Interview by Will Silk and photos from Chuck Jones
The name Chuck Jones is one that perhaps failed to capture the notoriety in racing that other car owners and managers have enjoyed in the past, but Chuck’s amazing story is one well worth telling. Chuck Jones was raised in Southern California in the 1940s and came of age in the immortal post war era of hot rods and specials. Jones set his sights on Formula 1 at a young age, and worked tirelessly to reach his goal; passing through the ranks of the USRRC, F5000, and finally on to Team Ensign in 1975. Recently we had the chance to talk with Chuck, now 80 years young and residing in Florida with his children and grand children close by.
The interview is what could only be described as a brief recap of a career that saw interaction with some of the world’s top racing drivers. Drivers like Ickx, Regazzoni, Piquet, and many other notable names were all helped along by Chuck at different points in their professional careers.
Sports Car Digest: How did you get interested in motor racing?
Chuck Jones: I grew up on a rather large cattle ranch in Southern California, and when cars came in I went bananas. I went to the library and took out a book called “Motor Racing with Mercedes Benz” by George Monkhouse which was about the 1937 Grand Prix season with Auto Union, Mercedes, Alfa and the others. That absolutely stuck under my skin. I met Monkhouse 20 some odd years ago and was able to tell him my little story which he enjoyed. In a strange kind of way I just had this dream of making it to Formula One, and it took me 25 or 30 years but I finally made it as Mo Nunn’s partner in Ensign. I entered my first drag race in 1950, at Santa Ana, and took home a trophy.
Growing up in Southern California in the ‘40s was almost like starting out at a football game 3 touchdowns ahead. The war surplus stores were there and things were unbelievably cheap. All you had to have was just a job and want to do something. I pinstriped cars; I was single with a good base at home. My family was well off, but yet I had to work, I mean we worked our tails off! But it was the right place to be at the right time.
SCD: You knew Ak Miller, how did that come about?
CJ: I helped Ak Miller in 1957 with the car that they took to the Mille Miglia and accompanied it and crewed it. I use to be the editor of Drag News back in the ‘50s though I’m not a journalist or a writer, it was just that Chet Herbert was my sponsor in drag racing and had bought Drag News and I had the time and lived near him. When I went to the Mille Miglia, I was given journalist credentials by Hot Rod magazine, and I still have the damn thing. I think I was their first overseas journalist and I still laugh at it. I was invited to Monte Carlo by the BRM Team and was introduced in a manner that I’ll never forget, treated very nicely, and met all the top drivers.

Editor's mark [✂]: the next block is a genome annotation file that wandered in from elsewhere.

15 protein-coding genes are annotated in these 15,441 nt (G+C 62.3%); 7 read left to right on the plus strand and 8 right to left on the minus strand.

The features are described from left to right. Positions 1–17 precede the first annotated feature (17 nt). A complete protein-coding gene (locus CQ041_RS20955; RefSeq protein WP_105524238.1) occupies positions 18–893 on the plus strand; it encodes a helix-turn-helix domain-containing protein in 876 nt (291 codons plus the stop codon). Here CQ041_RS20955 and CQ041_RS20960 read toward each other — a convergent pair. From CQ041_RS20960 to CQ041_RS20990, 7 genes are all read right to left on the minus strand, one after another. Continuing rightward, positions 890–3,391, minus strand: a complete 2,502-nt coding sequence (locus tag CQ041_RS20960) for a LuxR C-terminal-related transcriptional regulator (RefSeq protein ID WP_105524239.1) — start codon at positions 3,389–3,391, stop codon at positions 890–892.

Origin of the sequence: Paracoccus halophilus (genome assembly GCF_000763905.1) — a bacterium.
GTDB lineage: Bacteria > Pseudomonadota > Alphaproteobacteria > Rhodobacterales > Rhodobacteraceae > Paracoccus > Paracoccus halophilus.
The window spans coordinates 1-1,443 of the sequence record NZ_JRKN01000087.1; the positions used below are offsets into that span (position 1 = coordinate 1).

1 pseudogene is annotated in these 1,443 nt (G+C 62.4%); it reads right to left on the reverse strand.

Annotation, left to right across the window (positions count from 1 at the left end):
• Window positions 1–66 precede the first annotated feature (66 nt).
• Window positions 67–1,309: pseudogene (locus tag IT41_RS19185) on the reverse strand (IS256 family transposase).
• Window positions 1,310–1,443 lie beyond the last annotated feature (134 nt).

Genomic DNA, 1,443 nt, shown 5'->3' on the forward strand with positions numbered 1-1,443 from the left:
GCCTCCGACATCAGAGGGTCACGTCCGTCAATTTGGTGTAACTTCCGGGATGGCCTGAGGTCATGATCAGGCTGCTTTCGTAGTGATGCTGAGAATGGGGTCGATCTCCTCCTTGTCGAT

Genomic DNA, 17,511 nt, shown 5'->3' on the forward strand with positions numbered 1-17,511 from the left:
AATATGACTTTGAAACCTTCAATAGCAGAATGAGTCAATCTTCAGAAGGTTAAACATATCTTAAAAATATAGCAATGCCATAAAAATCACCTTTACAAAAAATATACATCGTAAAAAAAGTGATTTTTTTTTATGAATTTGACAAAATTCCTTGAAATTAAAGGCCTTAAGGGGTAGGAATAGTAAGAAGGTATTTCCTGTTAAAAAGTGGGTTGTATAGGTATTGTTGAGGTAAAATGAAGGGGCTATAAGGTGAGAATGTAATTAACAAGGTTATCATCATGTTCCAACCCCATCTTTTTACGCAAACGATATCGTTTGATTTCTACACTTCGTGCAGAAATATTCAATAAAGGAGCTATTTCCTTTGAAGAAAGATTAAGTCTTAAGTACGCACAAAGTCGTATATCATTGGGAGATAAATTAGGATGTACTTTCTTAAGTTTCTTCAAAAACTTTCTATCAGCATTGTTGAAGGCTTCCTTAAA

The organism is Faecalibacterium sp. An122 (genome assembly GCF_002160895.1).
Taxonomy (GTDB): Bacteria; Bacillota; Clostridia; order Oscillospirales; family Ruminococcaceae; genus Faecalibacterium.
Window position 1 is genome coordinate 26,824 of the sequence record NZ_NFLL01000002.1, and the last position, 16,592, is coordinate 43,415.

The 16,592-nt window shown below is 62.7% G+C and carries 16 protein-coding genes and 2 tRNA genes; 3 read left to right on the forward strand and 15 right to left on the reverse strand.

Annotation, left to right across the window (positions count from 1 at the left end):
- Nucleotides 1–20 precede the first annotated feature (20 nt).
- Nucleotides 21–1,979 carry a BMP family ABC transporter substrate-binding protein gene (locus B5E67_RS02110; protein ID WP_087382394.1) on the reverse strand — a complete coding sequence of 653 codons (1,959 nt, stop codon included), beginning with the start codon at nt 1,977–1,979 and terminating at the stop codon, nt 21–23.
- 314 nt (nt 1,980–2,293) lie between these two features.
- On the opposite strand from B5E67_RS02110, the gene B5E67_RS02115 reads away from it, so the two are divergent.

One of my first drag racing partners was a young guy up in Whittier by the name of Walt Sandoval, and he and I met at I think Long Beach, at Lyons Dragstrip. I was running a ’32 Coupe and Walt was running a C Altered and we met, liked each other, and decided to join forces. We then became national champions in C Altered and D Altered and held a number of records. Chet Herbert was my early sponsor and I ran a nasty lil’ Dodge which he liked and he ground me a wild roller tappet cam that was so severe, and I’m not lying to you, that every other run we had to pull the tappet covers and put in new push rods. Believe it or not, that after a few weeks I got so good at feeling the clearance, I didn’t have to use the 16 or 18 thousandth feeler gauge anymore, that’s how constant they went.
I came up with the 1320 Challenge in Drag News where we highlighted whatever division or class it was that was setting a course record and Walt and I frankly held a number of those records over that time. Then Chrisman and I got together and I owned the Sidewinder dragster, a chain driven car, we literally ruled the West Coast over the years with just a big go-kart a a 440 cubic inch Chrysler and 6-71 blower. It was more commonly known as the Chrisman, Mallard, Reed, and Jones car. We could run a much shorter gear and had better traction than anybody else. That’s what it was all about anyway.
I wanted to be in road racing though; drag racing was a good way of staying involved [in motorsport].
SCD: Did you race in Europe in the late 1950s?
CJ: No, apparently there was another Chuck Jones that did, but I didn’t make it back to Europe for quite a few years. I joined up with Skip Hudson in the early 1960s and did some racing in North America. Skip was rather talented. He was Dan Gurney’s close friend, they grew up together at Riverside and went to the dry lakes together and started racing together. Skip had immense talent, and he and I first went together and bought one of the ex-Cunningham 151 Maseratis and we had a fair amount of success with it. For somebody that didn’t know anything about road racing at the time, I was learning on the curve.
We had a very good run at the 500 mile race in 1963 at Elkhart Lake. The car wasn’t really up to those of the other machines at the time that had come over, especially the Cunningham Jaguars. The only thing was that we had done some of the set up for one of the NASCAR drivers at Riverside and they left their quick fill fuel cans. We were the only ones at Elkhart Lake that had them and our pit stops were blisteringly quick. That helped make up time on the track. So we learned as we went.